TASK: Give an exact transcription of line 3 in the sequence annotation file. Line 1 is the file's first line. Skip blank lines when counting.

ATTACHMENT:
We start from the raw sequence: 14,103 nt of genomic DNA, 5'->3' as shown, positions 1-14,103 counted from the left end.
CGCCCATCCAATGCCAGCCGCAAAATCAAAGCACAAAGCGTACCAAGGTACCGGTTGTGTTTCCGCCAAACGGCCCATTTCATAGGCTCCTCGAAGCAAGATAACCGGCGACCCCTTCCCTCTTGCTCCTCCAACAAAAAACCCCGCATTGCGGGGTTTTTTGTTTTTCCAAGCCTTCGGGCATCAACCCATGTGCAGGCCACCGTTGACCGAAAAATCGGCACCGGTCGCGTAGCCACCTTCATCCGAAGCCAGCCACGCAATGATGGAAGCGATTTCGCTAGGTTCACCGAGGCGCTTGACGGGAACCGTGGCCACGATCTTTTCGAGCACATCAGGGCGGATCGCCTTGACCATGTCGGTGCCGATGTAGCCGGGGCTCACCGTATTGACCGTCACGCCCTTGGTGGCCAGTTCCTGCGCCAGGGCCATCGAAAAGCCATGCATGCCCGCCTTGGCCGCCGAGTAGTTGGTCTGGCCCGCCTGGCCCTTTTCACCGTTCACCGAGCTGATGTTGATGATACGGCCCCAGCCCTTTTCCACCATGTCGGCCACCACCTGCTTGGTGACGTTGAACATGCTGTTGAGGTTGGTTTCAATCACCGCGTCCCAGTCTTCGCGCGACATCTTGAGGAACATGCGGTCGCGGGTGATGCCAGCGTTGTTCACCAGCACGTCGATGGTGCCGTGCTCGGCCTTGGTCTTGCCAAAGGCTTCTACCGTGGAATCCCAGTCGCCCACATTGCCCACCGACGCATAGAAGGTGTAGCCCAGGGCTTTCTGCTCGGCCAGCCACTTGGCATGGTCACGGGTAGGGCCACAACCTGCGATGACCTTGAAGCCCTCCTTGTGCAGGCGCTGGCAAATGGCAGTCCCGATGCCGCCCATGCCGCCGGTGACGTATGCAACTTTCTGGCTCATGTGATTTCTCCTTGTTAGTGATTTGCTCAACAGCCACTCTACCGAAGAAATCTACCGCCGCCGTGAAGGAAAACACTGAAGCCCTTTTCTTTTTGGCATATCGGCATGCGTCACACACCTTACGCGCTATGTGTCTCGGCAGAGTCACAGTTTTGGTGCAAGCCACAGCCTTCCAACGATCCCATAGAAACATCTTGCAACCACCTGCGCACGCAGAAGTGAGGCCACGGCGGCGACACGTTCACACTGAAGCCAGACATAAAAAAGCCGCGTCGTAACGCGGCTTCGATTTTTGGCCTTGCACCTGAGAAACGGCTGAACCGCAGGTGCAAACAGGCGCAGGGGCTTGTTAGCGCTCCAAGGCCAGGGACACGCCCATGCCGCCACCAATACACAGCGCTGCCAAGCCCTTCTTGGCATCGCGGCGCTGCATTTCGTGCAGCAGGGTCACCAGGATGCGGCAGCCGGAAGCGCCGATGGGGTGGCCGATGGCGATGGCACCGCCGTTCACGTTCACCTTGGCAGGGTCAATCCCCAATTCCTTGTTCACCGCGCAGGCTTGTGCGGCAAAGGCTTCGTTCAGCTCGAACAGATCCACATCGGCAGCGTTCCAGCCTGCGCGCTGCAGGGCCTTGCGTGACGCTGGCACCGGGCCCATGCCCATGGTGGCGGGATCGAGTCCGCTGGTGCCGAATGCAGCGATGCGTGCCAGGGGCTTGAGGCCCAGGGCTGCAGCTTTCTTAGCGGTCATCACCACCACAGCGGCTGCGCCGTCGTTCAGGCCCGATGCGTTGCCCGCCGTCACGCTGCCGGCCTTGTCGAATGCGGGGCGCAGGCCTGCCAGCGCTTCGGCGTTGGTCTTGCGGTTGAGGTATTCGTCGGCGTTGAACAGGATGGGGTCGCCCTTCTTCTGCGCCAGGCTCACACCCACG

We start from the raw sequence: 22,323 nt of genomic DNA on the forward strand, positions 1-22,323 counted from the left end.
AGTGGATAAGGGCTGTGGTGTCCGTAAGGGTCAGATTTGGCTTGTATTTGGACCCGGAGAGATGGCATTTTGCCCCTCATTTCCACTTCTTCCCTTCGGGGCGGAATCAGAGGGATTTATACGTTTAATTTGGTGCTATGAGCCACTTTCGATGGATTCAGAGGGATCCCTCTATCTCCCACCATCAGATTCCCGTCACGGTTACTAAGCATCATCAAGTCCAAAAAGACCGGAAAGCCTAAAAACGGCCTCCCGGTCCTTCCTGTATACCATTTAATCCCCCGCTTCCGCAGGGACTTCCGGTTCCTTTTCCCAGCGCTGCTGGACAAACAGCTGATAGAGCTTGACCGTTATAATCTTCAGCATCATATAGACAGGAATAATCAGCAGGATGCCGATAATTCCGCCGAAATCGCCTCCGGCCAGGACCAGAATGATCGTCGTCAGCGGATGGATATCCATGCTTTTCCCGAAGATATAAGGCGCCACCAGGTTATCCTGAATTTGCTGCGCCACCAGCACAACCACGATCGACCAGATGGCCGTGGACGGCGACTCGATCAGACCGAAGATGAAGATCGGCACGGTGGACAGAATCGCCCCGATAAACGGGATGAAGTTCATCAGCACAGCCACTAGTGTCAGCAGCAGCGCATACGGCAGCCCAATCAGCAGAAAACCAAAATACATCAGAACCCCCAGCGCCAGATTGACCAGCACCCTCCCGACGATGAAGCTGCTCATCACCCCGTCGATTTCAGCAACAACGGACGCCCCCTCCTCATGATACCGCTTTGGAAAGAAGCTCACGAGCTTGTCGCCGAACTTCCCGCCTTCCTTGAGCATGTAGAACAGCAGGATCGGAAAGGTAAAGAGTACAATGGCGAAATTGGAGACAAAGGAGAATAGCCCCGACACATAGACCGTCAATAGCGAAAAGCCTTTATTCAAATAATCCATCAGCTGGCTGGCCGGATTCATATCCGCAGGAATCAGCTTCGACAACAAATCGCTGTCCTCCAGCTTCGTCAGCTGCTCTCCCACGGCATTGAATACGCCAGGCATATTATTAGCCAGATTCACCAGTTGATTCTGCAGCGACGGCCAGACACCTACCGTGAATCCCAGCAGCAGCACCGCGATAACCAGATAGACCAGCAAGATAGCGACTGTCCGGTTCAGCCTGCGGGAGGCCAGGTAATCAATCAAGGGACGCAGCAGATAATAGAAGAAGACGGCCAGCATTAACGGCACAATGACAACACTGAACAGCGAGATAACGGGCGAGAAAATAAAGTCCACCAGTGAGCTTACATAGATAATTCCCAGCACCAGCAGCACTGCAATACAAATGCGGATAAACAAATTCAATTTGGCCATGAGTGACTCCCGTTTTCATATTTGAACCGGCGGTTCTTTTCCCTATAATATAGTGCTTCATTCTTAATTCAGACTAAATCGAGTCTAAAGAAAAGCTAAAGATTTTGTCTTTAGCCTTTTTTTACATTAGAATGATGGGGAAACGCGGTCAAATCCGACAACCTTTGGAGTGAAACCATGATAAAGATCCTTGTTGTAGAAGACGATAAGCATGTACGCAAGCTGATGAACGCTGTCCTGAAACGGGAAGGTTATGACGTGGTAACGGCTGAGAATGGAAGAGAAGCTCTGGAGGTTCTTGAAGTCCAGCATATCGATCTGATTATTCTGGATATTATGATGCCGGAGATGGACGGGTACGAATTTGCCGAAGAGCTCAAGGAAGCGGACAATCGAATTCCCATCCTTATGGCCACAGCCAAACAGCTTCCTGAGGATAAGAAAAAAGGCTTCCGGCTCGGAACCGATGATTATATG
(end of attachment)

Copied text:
We start from the raw sequence: 22,323 nt of genomic DNA on the forward strand, positions 1-22,323 counted from the left end.